Remote sensing (RS) data
The RS data used in the study include Landsat TM (1989), Landsat ETM+ (2003), IRS LISS-IV MX (2010), and Google Earth (http://earth. google.com). The Landsat data (a series of earth resource scanning satellites launched by the USA) is cost effective, with high spatial resolution and freely downloadable from public domains like Global Land Cover Facility (GLCF) (http://glcfapp.glcf.umd.edu:8080/esdi/ index.jsp) and United States Geological Survey (USGS) (http://glovis. usgs.gov/). In this work, moderate spatial resolution remote-sensed imagery were employed, such as Landsat TM and ETM+ with high resolution IRS (Indian Remote Sensing Satellite system-launched in the course of the Indian Space Programme) L4MX data. The characteristics of datasets used are summarized in Table 1.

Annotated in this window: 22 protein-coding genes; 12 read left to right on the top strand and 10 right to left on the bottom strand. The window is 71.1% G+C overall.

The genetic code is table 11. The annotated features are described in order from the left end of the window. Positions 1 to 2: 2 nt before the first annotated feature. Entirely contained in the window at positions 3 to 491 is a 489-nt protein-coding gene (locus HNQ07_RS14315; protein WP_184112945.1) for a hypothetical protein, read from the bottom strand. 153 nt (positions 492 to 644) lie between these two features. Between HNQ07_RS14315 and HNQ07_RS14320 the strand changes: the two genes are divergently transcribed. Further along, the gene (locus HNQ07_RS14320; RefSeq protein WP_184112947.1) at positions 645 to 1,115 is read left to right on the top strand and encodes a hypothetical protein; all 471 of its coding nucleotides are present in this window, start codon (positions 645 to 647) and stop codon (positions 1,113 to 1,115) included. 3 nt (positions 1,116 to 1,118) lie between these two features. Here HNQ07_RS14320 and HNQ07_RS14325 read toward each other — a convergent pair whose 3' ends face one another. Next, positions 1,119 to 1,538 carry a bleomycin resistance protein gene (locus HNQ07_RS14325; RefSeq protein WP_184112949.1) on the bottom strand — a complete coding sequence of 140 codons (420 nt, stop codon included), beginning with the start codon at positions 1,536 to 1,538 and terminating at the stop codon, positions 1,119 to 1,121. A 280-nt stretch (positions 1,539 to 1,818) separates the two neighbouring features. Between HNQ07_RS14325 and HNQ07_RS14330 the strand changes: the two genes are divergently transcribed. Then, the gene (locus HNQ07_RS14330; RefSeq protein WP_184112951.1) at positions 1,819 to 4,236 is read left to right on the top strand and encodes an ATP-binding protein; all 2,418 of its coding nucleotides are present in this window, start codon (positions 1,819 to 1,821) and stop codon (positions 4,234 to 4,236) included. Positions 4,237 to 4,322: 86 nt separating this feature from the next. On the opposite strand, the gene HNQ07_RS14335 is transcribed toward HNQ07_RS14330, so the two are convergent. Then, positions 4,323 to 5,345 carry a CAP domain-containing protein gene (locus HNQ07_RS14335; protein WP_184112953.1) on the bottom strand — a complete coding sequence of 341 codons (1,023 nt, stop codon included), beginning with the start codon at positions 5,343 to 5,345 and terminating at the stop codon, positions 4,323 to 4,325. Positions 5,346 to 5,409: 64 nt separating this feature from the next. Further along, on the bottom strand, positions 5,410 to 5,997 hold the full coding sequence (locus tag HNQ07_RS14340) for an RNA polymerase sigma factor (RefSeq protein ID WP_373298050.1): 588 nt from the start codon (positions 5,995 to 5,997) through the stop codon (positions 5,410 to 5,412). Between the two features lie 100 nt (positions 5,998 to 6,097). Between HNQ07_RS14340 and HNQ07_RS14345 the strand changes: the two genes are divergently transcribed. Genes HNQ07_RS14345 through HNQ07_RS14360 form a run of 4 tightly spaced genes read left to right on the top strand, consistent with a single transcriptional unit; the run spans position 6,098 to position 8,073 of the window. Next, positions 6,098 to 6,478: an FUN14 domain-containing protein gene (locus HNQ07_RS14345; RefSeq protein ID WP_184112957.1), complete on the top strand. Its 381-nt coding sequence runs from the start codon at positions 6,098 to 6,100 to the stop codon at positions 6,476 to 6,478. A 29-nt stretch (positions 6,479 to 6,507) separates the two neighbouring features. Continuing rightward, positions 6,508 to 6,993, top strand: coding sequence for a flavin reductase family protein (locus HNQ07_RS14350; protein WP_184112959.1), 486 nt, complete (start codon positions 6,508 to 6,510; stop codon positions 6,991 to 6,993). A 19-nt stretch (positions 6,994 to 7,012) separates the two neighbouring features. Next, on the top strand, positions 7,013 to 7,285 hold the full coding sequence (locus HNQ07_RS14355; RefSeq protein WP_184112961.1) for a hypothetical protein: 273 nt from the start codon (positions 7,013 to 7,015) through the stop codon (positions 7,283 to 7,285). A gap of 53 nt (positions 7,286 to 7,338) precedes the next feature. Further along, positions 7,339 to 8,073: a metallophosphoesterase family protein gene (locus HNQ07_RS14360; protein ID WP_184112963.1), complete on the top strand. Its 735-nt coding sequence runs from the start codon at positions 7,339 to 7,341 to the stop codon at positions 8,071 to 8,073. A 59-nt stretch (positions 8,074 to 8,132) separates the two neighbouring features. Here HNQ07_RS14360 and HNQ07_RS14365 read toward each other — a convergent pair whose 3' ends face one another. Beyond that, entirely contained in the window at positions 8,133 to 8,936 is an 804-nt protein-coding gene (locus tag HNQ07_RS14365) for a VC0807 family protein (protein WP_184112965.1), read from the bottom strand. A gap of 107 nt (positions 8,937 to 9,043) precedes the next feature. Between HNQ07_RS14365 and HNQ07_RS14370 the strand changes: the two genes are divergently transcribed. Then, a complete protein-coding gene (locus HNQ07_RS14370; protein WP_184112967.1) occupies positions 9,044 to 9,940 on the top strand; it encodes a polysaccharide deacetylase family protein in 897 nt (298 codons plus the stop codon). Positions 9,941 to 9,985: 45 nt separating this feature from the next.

Ancillary data
The prime use of ancillary data is to get assistance in the interpretation of different land use types from remotely sensed images. This includes Survey of India (SOI) topographical maps of scale 1:50,000 and 1:250,000, covering all taluks of Uttara Kannada district. These paper maps were digitized and geo-referenced to generate the base layers such as vector layers of taluk boundaries, drainage network, etc. These base layers were used for geometric correction of remote sensing data and training data collection (Table 1).
Field survey